My theory is that people with 1,25(OH) toxicity have already high 1,25(OH) levels for some reason or cholecalciferol is metabolized by CYP2D6. I’m slow metabolizer, and if any med I’m taking is metabolized by CYP2D6, I got toxicity symptoms since day one. I need to take a quarter of the therapeutic dose so my body could use this medicine correctly. On the other hand, fast metabolizers need to take 4x of the therapeutic dose. It would explain why doses of D3 varies so much in people’s statements. Of course, it’s a fat-soluble vitamin, so weight is an important factor when you adjust the dose, but the pace of your’s liver metabolization is even more important IMO.
The main symptoms of vitamin D overdose which are those of hypercalcemia including anorexia , nausea, and vomiting. These may be followed by polyuria , polydipsia , weakness, insomnia, nervousness, pruritus and ultimately renal failure . Furthermore, proteinuria , urinary casts , azotemia , and metastatic calcification (especially in the kidneys) may develop.  Other symptoms of vitamin D toxicity include mental retardation in young children, abnormal bone growth and formation, diarrhea, irritability, weight loss, and severe depression.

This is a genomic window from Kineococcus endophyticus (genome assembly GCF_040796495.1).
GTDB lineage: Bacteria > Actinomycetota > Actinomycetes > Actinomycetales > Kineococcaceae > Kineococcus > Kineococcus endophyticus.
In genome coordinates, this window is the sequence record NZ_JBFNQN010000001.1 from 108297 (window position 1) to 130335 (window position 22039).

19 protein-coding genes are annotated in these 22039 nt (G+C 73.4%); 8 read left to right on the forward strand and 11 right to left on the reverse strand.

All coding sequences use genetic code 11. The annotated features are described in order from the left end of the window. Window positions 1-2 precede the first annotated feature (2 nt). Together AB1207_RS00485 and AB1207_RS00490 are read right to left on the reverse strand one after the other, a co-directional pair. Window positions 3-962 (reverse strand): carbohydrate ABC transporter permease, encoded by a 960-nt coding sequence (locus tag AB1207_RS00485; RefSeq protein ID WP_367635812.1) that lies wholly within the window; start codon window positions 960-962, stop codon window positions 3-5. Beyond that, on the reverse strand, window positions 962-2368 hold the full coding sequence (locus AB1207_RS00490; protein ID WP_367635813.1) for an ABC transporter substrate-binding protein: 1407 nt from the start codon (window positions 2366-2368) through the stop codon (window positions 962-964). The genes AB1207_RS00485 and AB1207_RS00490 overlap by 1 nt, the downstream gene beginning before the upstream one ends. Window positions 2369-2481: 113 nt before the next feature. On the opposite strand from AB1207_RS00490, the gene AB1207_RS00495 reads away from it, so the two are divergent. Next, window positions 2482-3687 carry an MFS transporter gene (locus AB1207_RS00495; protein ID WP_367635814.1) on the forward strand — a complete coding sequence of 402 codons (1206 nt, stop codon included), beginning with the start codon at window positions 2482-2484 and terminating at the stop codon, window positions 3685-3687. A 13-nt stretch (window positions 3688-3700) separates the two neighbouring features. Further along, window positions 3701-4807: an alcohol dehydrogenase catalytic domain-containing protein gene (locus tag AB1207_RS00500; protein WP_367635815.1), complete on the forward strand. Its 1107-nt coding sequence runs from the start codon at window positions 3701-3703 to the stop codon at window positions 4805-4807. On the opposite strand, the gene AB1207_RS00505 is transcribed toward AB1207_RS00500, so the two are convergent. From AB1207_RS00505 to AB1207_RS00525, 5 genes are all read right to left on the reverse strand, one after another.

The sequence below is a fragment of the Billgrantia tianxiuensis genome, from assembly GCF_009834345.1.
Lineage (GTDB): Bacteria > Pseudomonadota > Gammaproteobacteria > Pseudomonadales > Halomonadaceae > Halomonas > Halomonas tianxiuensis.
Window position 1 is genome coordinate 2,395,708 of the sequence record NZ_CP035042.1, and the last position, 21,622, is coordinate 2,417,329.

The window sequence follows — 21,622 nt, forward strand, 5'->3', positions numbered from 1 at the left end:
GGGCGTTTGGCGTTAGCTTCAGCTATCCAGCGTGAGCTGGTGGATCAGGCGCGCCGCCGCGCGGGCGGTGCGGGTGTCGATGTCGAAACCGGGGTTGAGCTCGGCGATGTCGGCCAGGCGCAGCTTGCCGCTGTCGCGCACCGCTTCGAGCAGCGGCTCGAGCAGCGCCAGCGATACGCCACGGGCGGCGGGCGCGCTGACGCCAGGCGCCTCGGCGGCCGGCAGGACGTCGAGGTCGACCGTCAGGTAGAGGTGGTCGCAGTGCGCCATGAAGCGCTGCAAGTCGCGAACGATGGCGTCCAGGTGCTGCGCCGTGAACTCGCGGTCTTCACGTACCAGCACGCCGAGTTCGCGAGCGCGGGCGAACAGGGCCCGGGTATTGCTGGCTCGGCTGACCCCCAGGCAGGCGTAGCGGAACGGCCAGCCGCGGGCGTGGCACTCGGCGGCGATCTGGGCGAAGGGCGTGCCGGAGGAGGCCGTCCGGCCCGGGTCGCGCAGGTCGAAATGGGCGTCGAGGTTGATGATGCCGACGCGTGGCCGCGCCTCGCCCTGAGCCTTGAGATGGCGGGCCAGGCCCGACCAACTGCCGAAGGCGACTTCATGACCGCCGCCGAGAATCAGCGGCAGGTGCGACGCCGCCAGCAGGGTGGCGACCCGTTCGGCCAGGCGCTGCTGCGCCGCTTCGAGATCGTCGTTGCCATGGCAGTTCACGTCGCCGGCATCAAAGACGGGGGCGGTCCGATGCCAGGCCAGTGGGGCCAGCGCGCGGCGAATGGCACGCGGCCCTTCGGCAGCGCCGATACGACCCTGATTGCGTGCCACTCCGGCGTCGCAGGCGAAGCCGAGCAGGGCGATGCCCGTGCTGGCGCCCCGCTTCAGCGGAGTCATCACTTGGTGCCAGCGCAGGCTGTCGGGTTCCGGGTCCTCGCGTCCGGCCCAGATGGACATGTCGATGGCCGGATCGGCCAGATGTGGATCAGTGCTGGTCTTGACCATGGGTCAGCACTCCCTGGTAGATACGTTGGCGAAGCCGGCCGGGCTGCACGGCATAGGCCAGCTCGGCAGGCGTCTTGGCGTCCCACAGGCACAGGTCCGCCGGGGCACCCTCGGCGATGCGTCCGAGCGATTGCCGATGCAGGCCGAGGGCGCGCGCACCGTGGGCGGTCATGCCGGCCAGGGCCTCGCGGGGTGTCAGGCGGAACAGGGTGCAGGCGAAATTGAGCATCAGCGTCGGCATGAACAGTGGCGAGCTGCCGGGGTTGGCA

The best source of Vitamin D is safe, regular exposure to sunlight. Doctors recommend exposing the face and hands to direct sunlight at 10 minutes at a time at least once a day to boost Vitamin D production. Through regular sun exposure (10-15 minutes a day), humans can make their own Vitamin D in the form of D3. People should use caution, however, as sunscreen blocks the production of Vitamin D (since the skin does not get direct exposure to ultraviolet B light).
Sun exposure can cause skin care and other issues, so moderation is key. Exposure to sunlight for 20-30 minutes is estimated to result int he production of approximately 10,000 IU of vitamin D, although this will vary based on location, heritage, and other factors. Sunlight is the easiest method to acquire vitamin D; by contrast, a person would have to drink roughly 25 glasses of 8oz milk to get the same 10,000 IU of vitamin D.
According to Dr. Jacqueline Chan, increasing the surface of the skin exposed to the sun proportionately decreases the amount of time needed in the sun to produce the same amount of vitamin D. The duration of the sun exposure should be no more than about half the amount of time it takes for the skin to turn pink ( 38 ). Dr. Chan also says that in order to make vitamin D, "The sun must shine directly on skin without being blocked by sunscreen, glass and most plastics. Glass and most plastics block UVB, the part of the spectrum that converts pro-vitamin D3 but allow passage of UVA which contributes to skin cancer." ( 38 )